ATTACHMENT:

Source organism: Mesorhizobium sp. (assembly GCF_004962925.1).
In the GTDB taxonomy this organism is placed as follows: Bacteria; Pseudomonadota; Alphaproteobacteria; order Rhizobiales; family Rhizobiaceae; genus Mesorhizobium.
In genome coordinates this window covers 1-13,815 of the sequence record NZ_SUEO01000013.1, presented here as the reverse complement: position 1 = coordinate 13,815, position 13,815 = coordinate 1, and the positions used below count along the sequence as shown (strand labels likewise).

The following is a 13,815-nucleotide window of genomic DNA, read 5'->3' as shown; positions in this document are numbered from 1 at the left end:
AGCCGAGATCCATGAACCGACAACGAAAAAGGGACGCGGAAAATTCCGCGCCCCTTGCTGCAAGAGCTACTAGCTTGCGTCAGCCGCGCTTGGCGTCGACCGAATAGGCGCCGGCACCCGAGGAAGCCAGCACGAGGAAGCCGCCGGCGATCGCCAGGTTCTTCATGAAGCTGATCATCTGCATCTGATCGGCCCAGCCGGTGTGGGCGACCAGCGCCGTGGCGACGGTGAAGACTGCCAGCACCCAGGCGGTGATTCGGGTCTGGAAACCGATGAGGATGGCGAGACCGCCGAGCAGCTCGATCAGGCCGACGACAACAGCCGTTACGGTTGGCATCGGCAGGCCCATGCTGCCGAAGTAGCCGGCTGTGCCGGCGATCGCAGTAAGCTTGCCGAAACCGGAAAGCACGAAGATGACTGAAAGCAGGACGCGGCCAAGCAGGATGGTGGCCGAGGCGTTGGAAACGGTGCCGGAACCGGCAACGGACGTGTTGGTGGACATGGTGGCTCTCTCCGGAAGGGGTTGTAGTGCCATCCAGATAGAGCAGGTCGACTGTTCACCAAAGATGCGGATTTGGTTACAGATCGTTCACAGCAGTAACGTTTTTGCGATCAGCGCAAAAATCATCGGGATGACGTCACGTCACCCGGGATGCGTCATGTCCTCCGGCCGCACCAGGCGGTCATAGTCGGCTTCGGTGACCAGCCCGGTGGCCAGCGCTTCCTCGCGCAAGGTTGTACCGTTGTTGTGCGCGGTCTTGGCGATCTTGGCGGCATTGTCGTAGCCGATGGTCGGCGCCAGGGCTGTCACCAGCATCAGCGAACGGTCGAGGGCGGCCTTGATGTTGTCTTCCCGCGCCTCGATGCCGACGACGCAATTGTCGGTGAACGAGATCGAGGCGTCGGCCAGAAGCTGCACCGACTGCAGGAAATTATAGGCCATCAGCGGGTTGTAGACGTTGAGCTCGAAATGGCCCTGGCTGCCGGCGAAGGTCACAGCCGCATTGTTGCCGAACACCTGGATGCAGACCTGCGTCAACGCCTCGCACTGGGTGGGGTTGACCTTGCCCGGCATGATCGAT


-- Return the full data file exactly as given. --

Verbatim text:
Source organism: Mesorhizobium sp. (assembly GCF_004962925.1).
In the GTDB taxonomy this organism is placed as follows: Bacteria; Pseudomonadota; Alphaproteobacteria; order Rhizobiales; family Rhizobiaceae; genus Mesorhizobium.
In genome coordinates this window covers 1-13,815 of the sequence record NZ_SUEO01000013.1, presented here as the reverse complement: position 1 = coordinate 13,815, position 13,815 = coordinate 1, and the positions used below count along the sequence as shown (strand labels likewise).

The following is a 13,815-nucleotide window of genomic DNA, read 5'->3' as shown; positions in this document are numbered from 1 at the left end:
AGCCGAGATCCATGAACCGACAACGAAAAAGGGACGCGGAAAATTCCGCGCCCCTTGCTGCAAGAGCTACTAGCTTGCGTCAGCCGCGCTTGGCGTCGACCGAATAGGCGCCGGCACCCGAGGAAGCCAGCACGAGGAAGCCGCCGGCGATCGCCAGGTTCTTCATGAAGCTGATCATCTGCATCTGATCGGCCCAGCCGGTGTGGGCGACCAGCGCCGTGGCGACGGTGAAGACTGCCAGCACCCAGGCGGTGATTCGGGTCTGGAAACCGATGAGGATGGCGAGACCGCCGAGCAGCTCGATCAGGCCGACGACAACAGCCGTTACGGTTGGCATCGGCAGGCCCATGCTGCCGAAGTAGCCGGCTGTGCCGGCGATCGCAGTAAGCTTGCCGAAACCGGAAAGCACGAAGATGACTGAAAGCAGGACGCGGCCAAGCAGGATGGTGGCCGAGGCGTTGGAAACGGTGCCGGAACCGGCAACGGACGTGTTGGTGGACATGGTGGCTCTCTCCGGAAGGGGTTGTAGTGCCATCCAGATAGAGCAGGTCGACTGTTCACCAAAGATGCGGATTTGGTTACAGATCGTTCACAGCAGTAACGTTTTTGCGATCAGCGCAAAAATCATCGGGATGACGTCACGTCACCCGGGATGCGTCATGTCCTCCGGCCGCACCAGGCGGTCATAGTCGGCTTCGGTGACCAGCCCGGTGGCCAGCGCTTCCTCGCGCAAGGTTGTACCGTTGTTGTGCGCGGTCTTGGCGATCTTGGCGGCATTGTCGTAGCCGATGGTCGGCGCCAGGGCTGTCACCAGCATCAGCGAACGGTCGAGGGCGGCCTTGATGTTGTCTTCCCGCGCCTCGATGCCGACGACGCAATTGTCGGTGAACGAGATCGAGGCGTCGGCCAGAAGCTGCACCGACTGCAGGAAATTATAGGCCATCAGCGGGTTGTAGACGTTGAGCTCGAAATGGCCCTGGCTGCCGGCGAAGGTCACAGCCGCATTGTTGCCGAACACCTGGATGCAGACCTGCGTCAACGCCTCGCACTGGGTGGGGTTGACCTTGCCCGGCATGATCGAT